Welcome to a new feature where our intern, Laura Pamplona blogs about her experiments in the test kitchen with library books!
During my time at ICC I have not only been able to learn about books, cataloging and all things librarian; but I have also been able to learn about FOOD! After shelving endless cookbooks and talking about it with the friendly people that come to visit us, I decided I should give cooking a try. I mean, if the covers of these wonderful books don’t inspire you enough, I don’t know what will…
I’d like to emphasize that I do NOT cook professionally, nor for my own enjoyment. Every time I go into the kitchen it’s because someone not skilled enough (to cook for me) is hungry. I do know how to cook in order to survive, but more than that would be a miracle.
Consequently, I decided that may be during my time here I could pick up a book (or two) and learn something new!
This time I picked The Great Rotisserie Chicken by Eric Akis. The book got into my hands after I told Sara (our librarian) I wanted to do something different with chicken. In all honesty, if I was to look for the book myself, I would have picked it in a heartbeat! The cover looks amazing and I know I shouldn’t judge a book by its cover but… does that really apply for cookbooks?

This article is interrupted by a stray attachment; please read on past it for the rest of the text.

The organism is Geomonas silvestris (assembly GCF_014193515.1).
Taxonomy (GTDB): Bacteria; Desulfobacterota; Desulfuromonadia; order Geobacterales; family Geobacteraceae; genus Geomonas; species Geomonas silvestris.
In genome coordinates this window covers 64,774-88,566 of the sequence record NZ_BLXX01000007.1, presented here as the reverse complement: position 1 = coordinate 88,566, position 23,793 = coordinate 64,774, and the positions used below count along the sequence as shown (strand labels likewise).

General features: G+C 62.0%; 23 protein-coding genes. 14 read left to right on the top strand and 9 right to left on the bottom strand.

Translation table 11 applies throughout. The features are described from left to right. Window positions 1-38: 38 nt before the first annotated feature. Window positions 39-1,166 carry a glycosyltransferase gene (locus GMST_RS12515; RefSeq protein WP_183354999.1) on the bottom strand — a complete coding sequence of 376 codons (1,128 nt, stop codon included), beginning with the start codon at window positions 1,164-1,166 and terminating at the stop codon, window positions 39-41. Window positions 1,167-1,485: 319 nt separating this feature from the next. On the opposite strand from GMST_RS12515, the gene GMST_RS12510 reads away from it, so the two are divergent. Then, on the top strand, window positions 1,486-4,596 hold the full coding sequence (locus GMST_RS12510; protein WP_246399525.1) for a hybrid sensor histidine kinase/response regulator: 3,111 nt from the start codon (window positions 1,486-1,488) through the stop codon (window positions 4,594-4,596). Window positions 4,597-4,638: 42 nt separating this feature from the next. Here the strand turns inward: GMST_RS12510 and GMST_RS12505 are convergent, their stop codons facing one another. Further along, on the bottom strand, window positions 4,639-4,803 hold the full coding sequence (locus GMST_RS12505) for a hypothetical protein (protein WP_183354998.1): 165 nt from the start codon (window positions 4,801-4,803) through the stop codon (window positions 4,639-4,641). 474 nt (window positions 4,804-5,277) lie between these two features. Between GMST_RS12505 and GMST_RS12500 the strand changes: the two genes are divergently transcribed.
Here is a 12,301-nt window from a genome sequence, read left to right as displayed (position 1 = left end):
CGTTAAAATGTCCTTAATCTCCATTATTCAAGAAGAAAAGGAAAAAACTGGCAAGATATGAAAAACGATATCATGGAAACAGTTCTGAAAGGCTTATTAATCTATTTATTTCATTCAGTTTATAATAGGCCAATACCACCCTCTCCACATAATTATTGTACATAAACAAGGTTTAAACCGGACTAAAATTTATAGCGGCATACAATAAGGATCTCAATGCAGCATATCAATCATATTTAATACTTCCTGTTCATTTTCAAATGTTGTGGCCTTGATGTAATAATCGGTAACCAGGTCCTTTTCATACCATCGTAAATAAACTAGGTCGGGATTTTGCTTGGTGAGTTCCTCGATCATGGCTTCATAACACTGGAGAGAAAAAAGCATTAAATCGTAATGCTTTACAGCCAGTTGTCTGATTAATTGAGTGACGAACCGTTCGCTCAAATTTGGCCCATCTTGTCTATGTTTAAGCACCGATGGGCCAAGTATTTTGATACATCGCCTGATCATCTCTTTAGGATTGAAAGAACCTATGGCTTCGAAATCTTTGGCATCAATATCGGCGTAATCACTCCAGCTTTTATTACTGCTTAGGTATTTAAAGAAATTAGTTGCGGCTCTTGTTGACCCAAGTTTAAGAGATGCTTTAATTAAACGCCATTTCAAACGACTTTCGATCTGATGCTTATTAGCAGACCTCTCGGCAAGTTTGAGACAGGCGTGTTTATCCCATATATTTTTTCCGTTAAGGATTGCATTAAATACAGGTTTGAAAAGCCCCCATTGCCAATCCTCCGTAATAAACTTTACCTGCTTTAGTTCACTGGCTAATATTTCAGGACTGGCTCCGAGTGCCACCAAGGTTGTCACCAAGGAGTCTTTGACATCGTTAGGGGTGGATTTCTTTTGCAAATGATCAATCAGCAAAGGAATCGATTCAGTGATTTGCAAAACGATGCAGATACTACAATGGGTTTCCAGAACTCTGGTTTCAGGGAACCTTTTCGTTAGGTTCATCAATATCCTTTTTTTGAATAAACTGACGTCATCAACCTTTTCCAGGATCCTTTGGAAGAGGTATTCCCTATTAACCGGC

After I got home I went through the book with an empty stomach and put post-its on most of the recipes, created a list of ingredients that I needed and waited for the next morning to get it all done. As the sun came out the next morning, I went to Corona, Queens; a neighborhood known for cheap supermarkets that offer an endless amount of food choices, food that you might think shouldn’t even be food! I got my supplies and went home to get some cooking done!
Here is the recipe that I tried:
Traditional Barbecued Rotisserie Chicken
What I did different:
Where I live there’s no oven, but my in-laws have a 18 QT roaster oven that I decided to borrow. I did not use the whole bird, I only cooked the wings. Why? Well, because it was my first time and I really wasn’t planning on ruining a WHOLE chicken on an experiment.
What I skipped:
Chili powder and cayenne pepper (can you tell I dislike spice?) Yes, I know this probably makes a HUGE difference but I was not going to risk it.
What went “wrong”:
The skin of the chicken was soggy. I would say this is because of the roaster oven which doesn’t allow the steam to come out or flow as it would on a conventional oven.
What I wonder:
- Can you reach a crispy texture on a roaster oven?
- Would the cayenne and chili powder enhance the flavor more?
- Would other parts of the chicken work better than the wings?
I tried this recipe twice, the second time I did it in a conventional oven, and yes, it was WAY better than in the roaster oven.
Overall I would recommend this book to ANYONE who has a conventional oven and that feels their average chicken recipe needs a twist.